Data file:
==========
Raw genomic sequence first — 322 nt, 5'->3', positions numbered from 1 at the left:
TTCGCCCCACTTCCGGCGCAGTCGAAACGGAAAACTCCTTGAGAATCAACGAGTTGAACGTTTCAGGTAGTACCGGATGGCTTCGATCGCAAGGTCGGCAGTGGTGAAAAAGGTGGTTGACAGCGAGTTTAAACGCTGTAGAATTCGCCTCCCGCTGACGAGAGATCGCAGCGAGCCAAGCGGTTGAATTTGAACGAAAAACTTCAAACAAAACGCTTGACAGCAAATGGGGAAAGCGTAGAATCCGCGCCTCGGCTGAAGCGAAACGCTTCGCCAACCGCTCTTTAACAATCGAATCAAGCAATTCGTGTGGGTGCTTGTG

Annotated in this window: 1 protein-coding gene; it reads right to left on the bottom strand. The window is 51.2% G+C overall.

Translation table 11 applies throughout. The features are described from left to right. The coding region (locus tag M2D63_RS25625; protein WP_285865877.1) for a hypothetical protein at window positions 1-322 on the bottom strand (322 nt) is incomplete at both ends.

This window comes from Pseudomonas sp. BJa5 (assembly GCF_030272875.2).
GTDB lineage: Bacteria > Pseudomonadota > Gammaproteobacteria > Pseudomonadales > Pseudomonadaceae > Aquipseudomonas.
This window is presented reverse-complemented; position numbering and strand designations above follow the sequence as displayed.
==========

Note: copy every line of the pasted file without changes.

Raw genomic sequence first — 322 nt, 5'->3', positions numbered from 1 at the left:
TTCGCCCCACTTCCGGCGCAGTCGAAACGGAAAACTCCTTGAGAATCAACGAGTTGAACGTTTCAGGTAGTACCGGATGGCTTCGATCGCAAGGTCGGCAGTGGTGAAAAAGGTGGTTGACAGCGAGTTTAAACGCTGTAGAATTCGCCTCCCGCTGACGAGAGATCGCAGCGAGCCAAGCGGTTGAATTTGAACGAAAAACTTCAAACAAAACGCTTGACAGCAAATGGGGAAAGCGTAGAATCCGCGCCTCGGCTGAAGCGAAACGCTTCGCCAACCGCTCTTTAACAATCGAATCAAGCAATTCGTGTGGGTGCTTGTG

Annotated in this window: 1 protein-coding gene; it reads right to left on the bottom strand. The window is 51.2% G+C overall.

Translation table 11 applies throughout. The features are described from left to right. The coding region (locus tag M2D63_RS25625; protein WP_285865877.1) for a hypothetical protein at window positions 1-322 on the bottom strand (322 nt) is incomplete at both ends.

This window comes from Pseudomonas sp. BJa5 (assembly GCF_030272875.2).
GTDB lineage: Bacteria > Pseudomonadota > Gammaproteobacteria > Pseudomonadales > Pseudomonadaceae > Aquipseudomonas.
This window is presented reverse-complemented; position numbering and strand designations above follow the sequence as displayed.